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I have read many claims from (German) politicians COVID-19 vaccines only work for 6 to 9 month. It is being used to argue that vaccinations should be mandatory in Germany and Austria every 6 or 9 months.

A Nov 25, 2021 Zeit article [German] describes an EU proposal that would make EU-wide vaccination certificate last for only 9 months, unless additional booster vaccinations are given. (English article discussing the same proposals).

A May 15 2021 Frankfurter Rundschau quotes a couple of health experts as saying that the length of time the protection lasts before waning is unknown, but one assumes it will be around 6 months.

An August 27 NY Post article explains Dr ANthony Fauci and US President Biden discussed whether a booster shot should be required as early as 5 months or as late 8 months after the second shot.

What does the evidence show?

I think an answer should differentiate at least the following aspects:

Probability in dependence of time after first complete COVID-19 vaccination to:

  • transmit the virus to others
  • get ill with mild COVID symptoms
  • get ill with severe COVID symptoms
  • need to go to the intensive care unit because of COVID
  • to die because of COVID
  • to develop a serious "long COVID" syndrome

The aspects should also be differentiated between the available vaccines on the market and also differentiated per age group and underlying health conditions. One should also distinguish the virus variants.

For me it is at least conceivable that the aspects above are not strongly correlated, for example that the probability to transmit the virus to others may increase significantly after 6 or 9 month, but the probability for severe symptoms may not.

What does the evidence show? In particular if you want to decide if it is proportionate to make the vaccination mandatory every 6 or 9 month, I think you need a more differentiated picture about the date than only claiming that the vaccine "doesn't work" anymore after this or that timespan.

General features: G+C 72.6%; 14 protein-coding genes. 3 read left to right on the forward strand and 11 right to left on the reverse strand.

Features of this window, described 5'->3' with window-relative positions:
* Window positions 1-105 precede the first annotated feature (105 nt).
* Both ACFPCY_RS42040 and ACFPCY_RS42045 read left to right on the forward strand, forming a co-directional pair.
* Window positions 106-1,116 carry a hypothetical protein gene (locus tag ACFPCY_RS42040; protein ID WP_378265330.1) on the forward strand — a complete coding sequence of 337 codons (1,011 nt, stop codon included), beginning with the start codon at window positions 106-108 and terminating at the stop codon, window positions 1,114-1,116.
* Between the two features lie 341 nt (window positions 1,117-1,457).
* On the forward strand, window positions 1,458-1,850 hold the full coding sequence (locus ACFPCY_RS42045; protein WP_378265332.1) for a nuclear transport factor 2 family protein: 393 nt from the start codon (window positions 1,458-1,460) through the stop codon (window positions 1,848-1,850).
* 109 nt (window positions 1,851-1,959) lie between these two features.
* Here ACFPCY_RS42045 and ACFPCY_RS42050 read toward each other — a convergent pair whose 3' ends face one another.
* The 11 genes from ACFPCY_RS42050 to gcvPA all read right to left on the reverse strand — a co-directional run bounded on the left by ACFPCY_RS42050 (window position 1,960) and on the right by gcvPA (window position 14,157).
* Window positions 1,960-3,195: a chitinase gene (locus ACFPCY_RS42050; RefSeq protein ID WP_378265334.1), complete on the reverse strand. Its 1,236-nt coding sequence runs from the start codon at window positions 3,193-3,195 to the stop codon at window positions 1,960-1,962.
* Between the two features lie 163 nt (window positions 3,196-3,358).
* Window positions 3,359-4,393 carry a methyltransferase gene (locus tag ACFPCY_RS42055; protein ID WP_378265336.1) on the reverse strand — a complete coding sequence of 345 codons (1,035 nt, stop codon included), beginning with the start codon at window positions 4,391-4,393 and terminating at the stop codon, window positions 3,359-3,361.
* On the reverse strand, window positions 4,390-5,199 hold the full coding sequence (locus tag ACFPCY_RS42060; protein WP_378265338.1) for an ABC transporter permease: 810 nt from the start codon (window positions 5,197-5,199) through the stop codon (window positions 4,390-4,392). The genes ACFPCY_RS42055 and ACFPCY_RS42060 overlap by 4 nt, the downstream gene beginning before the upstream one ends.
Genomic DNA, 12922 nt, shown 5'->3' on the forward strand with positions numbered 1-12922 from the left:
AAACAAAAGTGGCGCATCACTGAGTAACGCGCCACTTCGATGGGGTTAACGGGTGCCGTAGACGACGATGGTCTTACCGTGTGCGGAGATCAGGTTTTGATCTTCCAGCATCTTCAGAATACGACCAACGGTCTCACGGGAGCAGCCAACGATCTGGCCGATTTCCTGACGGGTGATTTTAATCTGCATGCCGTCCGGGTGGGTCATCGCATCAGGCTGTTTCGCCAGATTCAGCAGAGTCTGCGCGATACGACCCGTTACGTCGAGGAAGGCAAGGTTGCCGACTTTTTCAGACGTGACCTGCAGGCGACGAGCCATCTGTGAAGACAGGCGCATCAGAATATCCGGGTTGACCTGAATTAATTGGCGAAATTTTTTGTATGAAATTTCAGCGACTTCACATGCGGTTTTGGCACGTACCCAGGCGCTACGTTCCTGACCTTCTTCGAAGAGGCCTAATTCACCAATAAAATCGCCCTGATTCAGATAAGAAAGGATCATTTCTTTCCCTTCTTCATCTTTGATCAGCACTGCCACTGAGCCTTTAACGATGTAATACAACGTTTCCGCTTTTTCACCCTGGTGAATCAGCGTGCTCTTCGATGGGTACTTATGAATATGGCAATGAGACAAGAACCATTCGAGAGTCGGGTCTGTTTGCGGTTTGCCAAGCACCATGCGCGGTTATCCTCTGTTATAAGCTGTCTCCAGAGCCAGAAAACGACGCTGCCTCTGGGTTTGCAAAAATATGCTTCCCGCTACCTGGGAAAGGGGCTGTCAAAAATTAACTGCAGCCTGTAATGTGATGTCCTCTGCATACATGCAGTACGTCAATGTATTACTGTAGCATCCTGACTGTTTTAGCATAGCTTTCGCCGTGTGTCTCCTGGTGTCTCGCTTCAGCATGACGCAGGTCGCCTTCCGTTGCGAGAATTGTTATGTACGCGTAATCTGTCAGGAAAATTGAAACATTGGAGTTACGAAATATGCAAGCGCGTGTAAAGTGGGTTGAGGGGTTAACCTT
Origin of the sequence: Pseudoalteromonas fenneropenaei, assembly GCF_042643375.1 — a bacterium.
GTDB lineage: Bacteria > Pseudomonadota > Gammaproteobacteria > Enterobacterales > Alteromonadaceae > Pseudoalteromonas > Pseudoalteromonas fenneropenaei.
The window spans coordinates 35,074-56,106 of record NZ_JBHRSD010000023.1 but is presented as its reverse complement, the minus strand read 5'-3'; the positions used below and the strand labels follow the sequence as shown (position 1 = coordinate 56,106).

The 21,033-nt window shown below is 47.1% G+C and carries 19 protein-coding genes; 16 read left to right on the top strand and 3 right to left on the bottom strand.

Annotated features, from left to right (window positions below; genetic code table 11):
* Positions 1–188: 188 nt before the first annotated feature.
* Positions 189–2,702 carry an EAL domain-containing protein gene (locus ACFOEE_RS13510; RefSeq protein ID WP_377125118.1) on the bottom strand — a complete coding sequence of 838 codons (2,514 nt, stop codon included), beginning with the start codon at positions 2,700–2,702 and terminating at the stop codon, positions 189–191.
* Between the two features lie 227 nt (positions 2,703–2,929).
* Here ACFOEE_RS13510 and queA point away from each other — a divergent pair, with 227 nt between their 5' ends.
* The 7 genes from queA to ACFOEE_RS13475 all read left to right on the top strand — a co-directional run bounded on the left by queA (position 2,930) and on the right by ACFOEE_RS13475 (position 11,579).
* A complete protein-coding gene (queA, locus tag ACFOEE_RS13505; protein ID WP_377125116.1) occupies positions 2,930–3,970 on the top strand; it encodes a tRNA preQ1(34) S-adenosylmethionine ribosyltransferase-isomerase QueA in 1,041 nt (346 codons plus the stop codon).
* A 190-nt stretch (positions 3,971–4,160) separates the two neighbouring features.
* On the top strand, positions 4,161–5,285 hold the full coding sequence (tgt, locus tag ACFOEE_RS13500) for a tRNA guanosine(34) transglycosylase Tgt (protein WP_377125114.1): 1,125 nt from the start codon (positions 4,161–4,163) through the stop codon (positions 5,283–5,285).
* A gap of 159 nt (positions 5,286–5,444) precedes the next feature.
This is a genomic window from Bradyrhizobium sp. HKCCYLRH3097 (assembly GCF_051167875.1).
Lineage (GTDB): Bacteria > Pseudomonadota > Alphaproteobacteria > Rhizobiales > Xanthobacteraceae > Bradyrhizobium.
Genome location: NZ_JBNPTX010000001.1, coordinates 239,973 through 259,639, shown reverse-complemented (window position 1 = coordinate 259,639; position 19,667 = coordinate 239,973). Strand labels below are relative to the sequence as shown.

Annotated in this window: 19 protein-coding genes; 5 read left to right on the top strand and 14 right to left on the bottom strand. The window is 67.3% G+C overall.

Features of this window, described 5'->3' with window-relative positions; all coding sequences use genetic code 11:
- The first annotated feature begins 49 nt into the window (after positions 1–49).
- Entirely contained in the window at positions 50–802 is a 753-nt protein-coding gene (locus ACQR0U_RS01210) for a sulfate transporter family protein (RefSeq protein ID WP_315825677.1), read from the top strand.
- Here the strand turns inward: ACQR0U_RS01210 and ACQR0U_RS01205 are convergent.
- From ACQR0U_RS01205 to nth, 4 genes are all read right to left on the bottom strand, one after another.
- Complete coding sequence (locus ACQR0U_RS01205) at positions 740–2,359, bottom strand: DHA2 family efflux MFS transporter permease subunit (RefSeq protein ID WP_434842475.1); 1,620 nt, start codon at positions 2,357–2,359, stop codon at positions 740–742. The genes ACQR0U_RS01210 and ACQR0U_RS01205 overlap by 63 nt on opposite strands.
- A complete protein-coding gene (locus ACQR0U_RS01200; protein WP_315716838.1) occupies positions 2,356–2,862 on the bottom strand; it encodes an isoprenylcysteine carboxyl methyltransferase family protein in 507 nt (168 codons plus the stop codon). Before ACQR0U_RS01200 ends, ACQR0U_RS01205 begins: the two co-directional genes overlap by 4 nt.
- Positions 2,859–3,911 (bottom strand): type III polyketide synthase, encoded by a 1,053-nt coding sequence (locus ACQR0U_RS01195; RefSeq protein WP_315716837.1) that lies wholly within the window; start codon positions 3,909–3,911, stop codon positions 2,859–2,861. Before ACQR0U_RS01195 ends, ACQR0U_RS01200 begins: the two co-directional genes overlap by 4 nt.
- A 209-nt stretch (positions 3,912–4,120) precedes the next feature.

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  • Comments are not for extended discussion; this conversation has been moved to chat. Do not continue the discussion here.
    – Oddthinking
    Dec 1 '21 at 12:17
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    @Oddthinking: comments are for questioning why the OP is skeptical though. This is more like I'm too-lazy-to-even-read-the-articles-I've-linked-to kind of question.
    – Fizz
    Dec 2 '21 at 12:12
  • @Fizz The sources are all very vague on details, so the question seems justified to me. The first source is about a suggestion to expire vaccine certificates after 9 months, the second is about a politician assuming that immunity from vaccination might hold for around 6 month, and the third is about Biden and Fauci discussing plans to potentially require booster shots every 5 months instead of every 8. All provide different dates, neither sound entirely certain, and none list specific numbers on vaccine efficiency.
    – tim
    Dec 2 '21 at 13:20
  • Aside: The title of the question is easily interpreted as referring to the shelf life of an unspecified COVID-19 vaccine. The body of the question concerns the vagaries of the long term efficacy of a vaccination for an individual. Answers for either question would depend on which particular vaccine is being discussed.
    – HABO
    Dec 4 '21 at 22:50
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Six to nine months is a conservative estimate of how long antibody levels will remain high.

https://www.yalemedicine.org/news/how-long-will-coronavirus-vaccine-last is a good resource to look at for this. In particular, you should be aware that there are multiple kinds of protection:

The slow decline [in antibody levels] raises hopes that the mRNA vaccines will be protective for at least a year, if not longer

vs